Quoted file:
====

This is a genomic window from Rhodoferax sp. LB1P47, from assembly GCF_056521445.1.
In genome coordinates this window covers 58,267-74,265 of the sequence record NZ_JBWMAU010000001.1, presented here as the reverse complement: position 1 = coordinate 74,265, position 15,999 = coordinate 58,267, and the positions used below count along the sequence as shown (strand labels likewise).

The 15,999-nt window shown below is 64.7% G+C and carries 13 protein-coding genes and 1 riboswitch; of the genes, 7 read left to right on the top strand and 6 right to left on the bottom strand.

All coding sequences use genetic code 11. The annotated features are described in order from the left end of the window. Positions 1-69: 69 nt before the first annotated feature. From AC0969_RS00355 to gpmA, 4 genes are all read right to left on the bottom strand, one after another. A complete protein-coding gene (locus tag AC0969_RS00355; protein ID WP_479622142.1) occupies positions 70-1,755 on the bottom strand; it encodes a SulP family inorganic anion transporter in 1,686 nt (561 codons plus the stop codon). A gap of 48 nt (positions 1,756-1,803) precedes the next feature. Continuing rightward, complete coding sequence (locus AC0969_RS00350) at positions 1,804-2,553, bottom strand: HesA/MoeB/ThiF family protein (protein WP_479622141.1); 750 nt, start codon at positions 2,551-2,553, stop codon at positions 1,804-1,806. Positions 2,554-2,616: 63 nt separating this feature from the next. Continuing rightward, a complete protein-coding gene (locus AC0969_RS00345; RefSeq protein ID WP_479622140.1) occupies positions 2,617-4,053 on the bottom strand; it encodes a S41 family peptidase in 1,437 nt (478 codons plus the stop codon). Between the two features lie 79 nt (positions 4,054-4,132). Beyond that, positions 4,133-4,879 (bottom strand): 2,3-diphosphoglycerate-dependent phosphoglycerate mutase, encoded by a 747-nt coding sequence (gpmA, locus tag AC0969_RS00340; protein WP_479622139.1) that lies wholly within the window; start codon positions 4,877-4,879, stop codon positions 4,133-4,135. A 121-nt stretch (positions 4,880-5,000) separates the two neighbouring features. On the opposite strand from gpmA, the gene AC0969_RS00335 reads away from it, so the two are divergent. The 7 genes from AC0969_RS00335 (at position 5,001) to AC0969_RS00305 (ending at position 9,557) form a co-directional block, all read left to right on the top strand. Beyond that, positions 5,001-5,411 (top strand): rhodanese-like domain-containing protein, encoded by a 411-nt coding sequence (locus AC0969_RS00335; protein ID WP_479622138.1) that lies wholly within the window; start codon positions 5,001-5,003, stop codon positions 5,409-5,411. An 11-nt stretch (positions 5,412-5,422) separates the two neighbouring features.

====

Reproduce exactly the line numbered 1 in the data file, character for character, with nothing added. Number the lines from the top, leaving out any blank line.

This is a genomic window from Rhodoferax sp. LB1P47, from assembly GCF_056521445.1.